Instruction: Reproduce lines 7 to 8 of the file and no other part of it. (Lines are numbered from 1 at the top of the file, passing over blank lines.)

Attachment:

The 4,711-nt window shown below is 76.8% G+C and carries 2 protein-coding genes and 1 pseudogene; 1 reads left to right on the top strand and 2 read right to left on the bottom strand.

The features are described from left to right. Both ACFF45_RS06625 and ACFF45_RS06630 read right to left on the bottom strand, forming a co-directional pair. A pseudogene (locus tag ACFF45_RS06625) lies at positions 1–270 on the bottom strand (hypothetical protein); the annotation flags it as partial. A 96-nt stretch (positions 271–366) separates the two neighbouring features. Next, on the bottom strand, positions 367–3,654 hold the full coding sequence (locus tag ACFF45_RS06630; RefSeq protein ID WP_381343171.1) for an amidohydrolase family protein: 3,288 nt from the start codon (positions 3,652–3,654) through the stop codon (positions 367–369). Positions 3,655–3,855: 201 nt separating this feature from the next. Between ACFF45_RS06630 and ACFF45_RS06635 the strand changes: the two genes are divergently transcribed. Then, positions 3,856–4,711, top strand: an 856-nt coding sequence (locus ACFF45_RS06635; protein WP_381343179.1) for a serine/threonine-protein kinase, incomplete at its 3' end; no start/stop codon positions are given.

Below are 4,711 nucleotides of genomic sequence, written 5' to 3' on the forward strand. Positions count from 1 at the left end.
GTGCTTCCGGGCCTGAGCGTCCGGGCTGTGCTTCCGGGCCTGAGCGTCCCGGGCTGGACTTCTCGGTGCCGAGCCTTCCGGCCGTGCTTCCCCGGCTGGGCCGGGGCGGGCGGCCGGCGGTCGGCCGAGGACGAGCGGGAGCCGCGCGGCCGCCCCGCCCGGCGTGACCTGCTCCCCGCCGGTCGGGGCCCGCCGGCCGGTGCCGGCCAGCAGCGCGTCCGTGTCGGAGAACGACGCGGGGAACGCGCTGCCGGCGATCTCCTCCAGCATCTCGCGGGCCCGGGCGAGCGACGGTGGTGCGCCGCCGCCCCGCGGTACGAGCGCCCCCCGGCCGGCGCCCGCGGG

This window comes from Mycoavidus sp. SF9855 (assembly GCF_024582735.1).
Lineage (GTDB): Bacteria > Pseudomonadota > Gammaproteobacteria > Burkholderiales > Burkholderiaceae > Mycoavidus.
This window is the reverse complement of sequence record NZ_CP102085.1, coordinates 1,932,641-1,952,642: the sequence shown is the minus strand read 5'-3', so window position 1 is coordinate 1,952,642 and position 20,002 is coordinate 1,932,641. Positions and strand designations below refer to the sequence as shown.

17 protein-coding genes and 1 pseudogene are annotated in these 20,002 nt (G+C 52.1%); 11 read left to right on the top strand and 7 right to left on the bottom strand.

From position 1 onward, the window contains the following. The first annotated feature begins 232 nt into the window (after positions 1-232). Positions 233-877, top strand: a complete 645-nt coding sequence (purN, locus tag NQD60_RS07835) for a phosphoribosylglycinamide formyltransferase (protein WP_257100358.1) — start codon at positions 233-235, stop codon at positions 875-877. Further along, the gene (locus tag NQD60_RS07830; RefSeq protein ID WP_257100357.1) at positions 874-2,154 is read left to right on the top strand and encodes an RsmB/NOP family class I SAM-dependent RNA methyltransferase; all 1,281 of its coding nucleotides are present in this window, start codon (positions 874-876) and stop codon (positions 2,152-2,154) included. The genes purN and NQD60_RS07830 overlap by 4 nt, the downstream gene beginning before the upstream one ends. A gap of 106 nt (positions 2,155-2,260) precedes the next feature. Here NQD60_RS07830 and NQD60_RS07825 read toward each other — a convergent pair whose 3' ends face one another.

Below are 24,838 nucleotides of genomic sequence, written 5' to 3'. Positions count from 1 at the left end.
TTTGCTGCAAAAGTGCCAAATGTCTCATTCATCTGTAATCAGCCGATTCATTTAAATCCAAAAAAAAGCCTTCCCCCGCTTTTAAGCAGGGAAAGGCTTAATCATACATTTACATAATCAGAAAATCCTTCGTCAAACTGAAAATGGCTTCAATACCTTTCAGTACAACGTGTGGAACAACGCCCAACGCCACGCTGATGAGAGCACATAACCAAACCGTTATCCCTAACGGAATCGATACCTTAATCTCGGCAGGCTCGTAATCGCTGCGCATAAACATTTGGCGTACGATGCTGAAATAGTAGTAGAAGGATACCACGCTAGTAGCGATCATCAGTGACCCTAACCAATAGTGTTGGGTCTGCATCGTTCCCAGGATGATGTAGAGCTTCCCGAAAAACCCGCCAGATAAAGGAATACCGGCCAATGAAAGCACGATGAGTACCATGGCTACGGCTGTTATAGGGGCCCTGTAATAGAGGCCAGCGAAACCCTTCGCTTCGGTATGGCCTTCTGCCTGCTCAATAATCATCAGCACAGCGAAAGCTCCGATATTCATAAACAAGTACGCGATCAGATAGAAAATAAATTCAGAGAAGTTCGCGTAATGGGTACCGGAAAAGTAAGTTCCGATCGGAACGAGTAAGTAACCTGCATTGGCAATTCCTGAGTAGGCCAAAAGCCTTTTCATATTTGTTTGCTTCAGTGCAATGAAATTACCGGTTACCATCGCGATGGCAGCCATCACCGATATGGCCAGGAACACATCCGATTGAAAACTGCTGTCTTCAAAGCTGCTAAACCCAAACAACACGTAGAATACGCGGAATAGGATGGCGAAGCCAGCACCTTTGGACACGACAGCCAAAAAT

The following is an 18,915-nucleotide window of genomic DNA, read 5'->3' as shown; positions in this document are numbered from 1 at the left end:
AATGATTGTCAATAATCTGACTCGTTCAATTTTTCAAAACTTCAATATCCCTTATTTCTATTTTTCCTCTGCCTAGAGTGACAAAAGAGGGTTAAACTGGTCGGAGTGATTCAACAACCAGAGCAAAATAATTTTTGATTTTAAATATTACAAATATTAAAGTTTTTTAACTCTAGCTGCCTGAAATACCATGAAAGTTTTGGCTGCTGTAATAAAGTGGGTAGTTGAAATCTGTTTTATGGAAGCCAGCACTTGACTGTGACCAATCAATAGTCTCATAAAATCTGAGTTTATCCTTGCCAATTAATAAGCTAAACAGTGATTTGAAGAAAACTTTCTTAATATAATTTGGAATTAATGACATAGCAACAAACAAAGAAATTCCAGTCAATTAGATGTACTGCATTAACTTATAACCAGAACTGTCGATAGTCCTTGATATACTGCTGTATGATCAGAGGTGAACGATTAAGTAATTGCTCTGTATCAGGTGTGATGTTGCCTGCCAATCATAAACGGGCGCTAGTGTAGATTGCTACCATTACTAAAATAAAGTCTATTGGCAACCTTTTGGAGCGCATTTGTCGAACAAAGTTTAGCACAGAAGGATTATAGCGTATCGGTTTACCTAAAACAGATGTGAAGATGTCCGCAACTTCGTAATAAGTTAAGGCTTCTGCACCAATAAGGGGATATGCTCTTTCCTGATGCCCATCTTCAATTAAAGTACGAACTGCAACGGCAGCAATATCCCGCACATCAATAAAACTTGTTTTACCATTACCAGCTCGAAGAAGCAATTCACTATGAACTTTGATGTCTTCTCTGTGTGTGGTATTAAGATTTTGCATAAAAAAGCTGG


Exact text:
This window is the reverse complement of sequence record NZ_CP102085.1, coordinates 1,932,641-1,952,642: the sequence shown is the minus strand read 5'-3', so window position 1 is coordinate 1,952,642 and position 20,002 is coordinate 1,932,641. Positions and strand designations below refer to the sequence as shown.

17 protein-coding genes and 1 pseudogene are annotated in these 20,002 nt (G+C 52.1%); 11 read left to right on the top strand and 7 right to left on the bottom strand.